Wednesday, October 15, 2014

Charles Taylor and the "Excluded" in a Democracy

Some of us are reading through the selections in Charles Taylor's Dilemmas and Connections this semester. The chapters are individual essays he has written in other contexts, so it is a veritable grab bag of joy. Every essay is his genius applied to some other subject.

I deeply resonate with most of what he says on most topics. He has a certain clarity befitting an analytically trained philosopher but he has the right sympathies for the more obtuse phenomenological thinkers. Most of the time, my reaction to him is, "Of course." He captures the general inklings of the best thinking in society and expresses them with a depth and clarity befitting a world class thinker. I find myself often with delight expressing to myself, "Yes!"

Yet there is not a finality to his explorations. Keith Drury compared his writing style to a cat that is playing with something. He moves a subject along without giving any impression that he has given anything like the last word on it. He is like a genius hitch hiker we pick up for a few miles, talk about something with and then leave at the next truck stop.

1. This chapter seemed particularly helpful in expressing what I think educated people think about democracy but that few of us could have expressed as clearly as he does. Here are some of its key thoughts:
  • "Democracy, particularly liberal democracy, is a great philosophy of inclusion" (124). By "liberal democracy," he means one that truly includes everyone, not the pretend democracy of America's origins, where women and slaves didn't count.
  • There is, however, a dangerous side effect of democracy--at various times, there will be "excluded groups." For example, if you are a Democrat in Indiana, your vote will almost never win. You get to vote, but your vote more or less doesn't count as far as its effect. 
  • Countries regularly have national minorities who are outvoted every time and, if the majority does not treat them with respect, will inevitably increasingly feel oppressed.
And let me just stop here and give what I take to be the bottom line of this essay. It is important for the majorities of a nation to treat national minorities with respect, to make sure that they feel included in the conversation even when the votes don't go their way. Similarly, the national majorities should give some lee way toward these groups even when it has the power not to.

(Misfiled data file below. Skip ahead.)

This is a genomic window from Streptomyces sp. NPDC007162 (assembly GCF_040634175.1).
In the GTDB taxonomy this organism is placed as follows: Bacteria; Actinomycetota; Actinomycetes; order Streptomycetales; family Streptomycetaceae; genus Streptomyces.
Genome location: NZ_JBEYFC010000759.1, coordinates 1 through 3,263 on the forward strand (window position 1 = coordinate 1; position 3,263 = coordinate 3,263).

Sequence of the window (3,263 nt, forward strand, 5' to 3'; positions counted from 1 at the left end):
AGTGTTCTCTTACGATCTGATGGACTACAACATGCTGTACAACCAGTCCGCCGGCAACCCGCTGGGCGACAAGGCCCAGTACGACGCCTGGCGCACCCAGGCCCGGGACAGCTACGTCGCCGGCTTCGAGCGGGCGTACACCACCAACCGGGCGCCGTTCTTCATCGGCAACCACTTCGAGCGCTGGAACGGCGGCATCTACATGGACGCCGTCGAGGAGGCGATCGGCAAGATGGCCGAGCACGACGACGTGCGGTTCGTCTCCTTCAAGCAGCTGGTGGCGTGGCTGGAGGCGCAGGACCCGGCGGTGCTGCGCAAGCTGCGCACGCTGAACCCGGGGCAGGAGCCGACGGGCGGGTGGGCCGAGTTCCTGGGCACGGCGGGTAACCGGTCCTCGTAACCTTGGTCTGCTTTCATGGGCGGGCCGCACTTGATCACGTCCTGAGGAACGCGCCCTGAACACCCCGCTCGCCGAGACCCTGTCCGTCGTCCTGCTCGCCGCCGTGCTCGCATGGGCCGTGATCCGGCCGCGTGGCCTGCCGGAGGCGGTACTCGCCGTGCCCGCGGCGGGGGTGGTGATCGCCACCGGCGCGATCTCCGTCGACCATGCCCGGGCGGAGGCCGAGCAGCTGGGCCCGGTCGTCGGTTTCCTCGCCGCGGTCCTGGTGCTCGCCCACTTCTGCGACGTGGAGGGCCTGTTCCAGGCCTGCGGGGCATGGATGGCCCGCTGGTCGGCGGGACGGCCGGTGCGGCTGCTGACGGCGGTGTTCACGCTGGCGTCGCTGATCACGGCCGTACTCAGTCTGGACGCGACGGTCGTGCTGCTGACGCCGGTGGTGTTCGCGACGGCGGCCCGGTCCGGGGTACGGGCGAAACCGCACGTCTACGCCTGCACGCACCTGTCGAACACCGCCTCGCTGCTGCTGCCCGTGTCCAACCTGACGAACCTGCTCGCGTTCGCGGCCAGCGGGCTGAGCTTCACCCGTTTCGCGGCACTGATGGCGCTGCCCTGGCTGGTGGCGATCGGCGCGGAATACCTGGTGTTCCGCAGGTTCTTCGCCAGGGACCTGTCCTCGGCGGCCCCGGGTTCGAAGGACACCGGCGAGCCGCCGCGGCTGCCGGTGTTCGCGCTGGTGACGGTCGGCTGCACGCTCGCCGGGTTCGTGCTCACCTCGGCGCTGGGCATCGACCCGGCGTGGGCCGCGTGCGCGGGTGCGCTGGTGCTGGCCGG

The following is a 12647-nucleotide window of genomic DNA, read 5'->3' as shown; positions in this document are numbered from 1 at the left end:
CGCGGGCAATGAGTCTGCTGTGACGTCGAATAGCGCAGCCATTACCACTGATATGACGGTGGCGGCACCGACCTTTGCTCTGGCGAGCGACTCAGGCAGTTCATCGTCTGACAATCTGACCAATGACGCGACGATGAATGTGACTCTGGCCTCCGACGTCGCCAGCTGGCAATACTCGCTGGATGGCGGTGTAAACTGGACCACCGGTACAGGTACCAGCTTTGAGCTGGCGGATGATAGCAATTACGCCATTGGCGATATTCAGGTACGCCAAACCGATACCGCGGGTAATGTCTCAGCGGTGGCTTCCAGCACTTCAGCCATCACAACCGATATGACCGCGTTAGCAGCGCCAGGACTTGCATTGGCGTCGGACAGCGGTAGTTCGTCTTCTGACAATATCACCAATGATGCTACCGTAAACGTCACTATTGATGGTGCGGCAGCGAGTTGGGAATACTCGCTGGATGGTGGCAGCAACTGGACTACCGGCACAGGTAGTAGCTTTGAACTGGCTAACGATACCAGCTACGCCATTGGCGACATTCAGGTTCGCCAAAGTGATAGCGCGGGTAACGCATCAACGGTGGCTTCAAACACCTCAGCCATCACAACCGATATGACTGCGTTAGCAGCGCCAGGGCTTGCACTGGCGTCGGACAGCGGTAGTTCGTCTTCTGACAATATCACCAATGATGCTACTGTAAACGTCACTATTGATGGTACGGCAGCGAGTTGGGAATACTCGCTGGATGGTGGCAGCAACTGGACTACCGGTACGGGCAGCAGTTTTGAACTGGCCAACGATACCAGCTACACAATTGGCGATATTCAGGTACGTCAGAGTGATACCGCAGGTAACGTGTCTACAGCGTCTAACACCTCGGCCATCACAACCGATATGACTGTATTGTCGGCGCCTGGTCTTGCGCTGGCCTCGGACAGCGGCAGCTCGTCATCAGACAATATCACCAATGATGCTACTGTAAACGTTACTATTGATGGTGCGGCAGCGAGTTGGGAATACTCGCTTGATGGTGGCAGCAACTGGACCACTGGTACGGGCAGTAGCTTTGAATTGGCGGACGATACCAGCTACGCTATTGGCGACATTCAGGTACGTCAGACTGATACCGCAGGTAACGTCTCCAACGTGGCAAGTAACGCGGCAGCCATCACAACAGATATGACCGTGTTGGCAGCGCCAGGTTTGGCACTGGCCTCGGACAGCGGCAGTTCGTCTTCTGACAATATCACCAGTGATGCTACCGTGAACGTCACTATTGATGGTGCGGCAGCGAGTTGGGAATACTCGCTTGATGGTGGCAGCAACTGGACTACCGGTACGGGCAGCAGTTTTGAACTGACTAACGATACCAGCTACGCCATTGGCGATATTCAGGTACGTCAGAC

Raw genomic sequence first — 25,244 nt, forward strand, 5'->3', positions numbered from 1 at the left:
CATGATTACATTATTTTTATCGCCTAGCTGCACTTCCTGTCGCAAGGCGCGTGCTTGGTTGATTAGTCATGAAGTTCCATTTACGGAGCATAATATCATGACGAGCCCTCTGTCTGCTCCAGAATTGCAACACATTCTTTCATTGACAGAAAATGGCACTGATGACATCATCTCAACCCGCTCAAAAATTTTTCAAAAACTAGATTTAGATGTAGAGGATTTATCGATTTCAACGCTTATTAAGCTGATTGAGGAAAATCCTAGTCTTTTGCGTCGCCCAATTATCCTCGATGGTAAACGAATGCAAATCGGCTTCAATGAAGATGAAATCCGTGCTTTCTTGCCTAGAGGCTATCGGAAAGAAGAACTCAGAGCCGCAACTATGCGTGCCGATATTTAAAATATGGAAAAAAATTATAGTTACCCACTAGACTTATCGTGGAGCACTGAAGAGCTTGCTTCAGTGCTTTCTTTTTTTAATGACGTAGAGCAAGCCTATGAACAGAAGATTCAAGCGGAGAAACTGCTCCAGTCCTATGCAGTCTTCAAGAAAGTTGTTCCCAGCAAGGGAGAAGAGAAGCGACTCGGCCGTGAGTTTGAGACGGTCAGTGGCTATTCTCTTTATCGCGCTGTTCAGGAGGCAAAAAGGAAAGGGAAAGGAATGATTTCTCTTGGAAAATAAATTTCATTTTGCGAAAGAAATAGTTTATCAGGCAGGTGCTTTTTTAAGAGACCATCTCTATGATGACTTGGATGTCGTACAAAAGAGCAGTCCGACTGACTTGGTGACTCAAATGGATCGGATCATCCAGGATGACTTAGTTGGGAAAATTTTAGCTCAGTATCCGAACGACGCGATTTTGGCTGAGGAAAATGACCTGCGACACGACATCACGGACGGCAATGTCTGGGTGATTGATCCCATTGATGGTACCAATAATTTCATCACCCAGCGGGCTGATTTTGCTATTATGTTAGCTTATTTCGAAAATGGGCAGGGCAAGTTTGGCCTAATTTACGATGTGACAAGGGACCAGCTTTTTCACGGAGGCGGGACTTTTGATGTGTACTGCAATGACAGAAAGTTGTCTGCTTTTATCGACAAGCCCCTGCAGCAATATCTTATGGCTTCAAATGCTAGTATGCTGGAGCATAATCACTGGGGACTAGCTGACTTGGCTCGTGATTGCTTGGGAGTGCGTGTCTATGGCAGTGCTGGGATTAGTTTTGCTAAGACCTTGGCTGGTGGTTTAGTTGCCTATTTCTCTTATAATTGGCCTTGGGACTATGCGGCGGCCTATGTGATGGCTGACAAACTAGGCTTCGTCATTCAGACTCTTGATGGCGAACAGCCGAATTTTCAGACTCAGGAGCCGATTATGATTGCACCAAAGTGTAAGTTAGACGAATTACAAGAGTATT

So democracy, whose essence is about inclusion, will often regularly gravitate toward the exclusion of national minorities. This essay is inspired by Quebec in Canada, which could be outvoted by the English-speaking majority of Canada easily on every issue. But it is in Canada's long term best interest to respect, converse with, and court Quebec within reasonable limits.

The fact that this essay is about Canada is also a convenient aspect to it, for few people can be objective about their own country. Like Nathan with David, it is easier to see ourselves in someone else's story.

2. So he plays around with the idea that "nationalism," as it were, can be a by-product of democracy (127).
  • When minorities begin to flow into a country, there is a tendency to want to exclude them from the democratic process. We did this when the Irish came. We did it with blacks. We are doing this now with people from Latin America. We say, they aren't true Americans. They shouldn't get a say in the destiny of America. 
  • The attempt to pass voter ID laws in the US right now is transparently an example of this--an attempt on the part of the majority to exclude the unwanted minority from the democratic process.
  • In its worst form, "nationalists" might try to conduct a kind of ethnic cleansing so that only the true "whatever" is left. (cf. the congresswoman wanting to ferret out those from Congress who aren't "true Americans"--textbook reaction to a perceived majority sensing a loss of control)
  • By the same token, the majority can never be allowed to vote democracy itself out. This is why we have a Bill of Rights. This is why we have the judicial system, to keep the majority from oppressing the minority. 
  • I believe there are Americans who don't get this. American democracy does not mean that the majority wins no matter what. The majority can't vote to kill the minority. There are boundaries to what the majority can decide or else the democracy itself will self-destruct.
Much of what I have just said doesn't actually come from Taylor's essay, but I have applied it to America. I know it will be controversial and that saddens me, because I can't imagine how anyone could argue against it (or why a Christian would want to). I am really dumbfounded that anyone could disagree with anything I just said.
3. Back to Taylor:
  • "The condition of a viable political identity is that people must actually be able to relate to it, to find themselves reflected in it" (143). In other words, the minority must feel like it belongs even though it is consistently outvoted.
  • Minorities and majorities must share an "identity space." "There are no exclusive claims to a given territory by historic right" (144). 
  • And those of us in the majority had better be nice to those in the minority, or they won't be nice to us when they become the majority. 


John Mark said...

Care to expand your thoughts on Voter ID. Republicans generally oppose, Dems support, we know that. And the implication is, as I understand it, that this a way of excluding 'black' voters. I've lived in 'whitesville' my whole life so this has never been something I've thought much about. I have never thought it unreasonable to be asked for ID when voting. I would love to here what you think, if you care to.

John Mark said...

Good grief! I meant Republicans support ID laws, Democrats oppose.

JRS said...

It's important to remember that we are a constitutional republic not a democracy.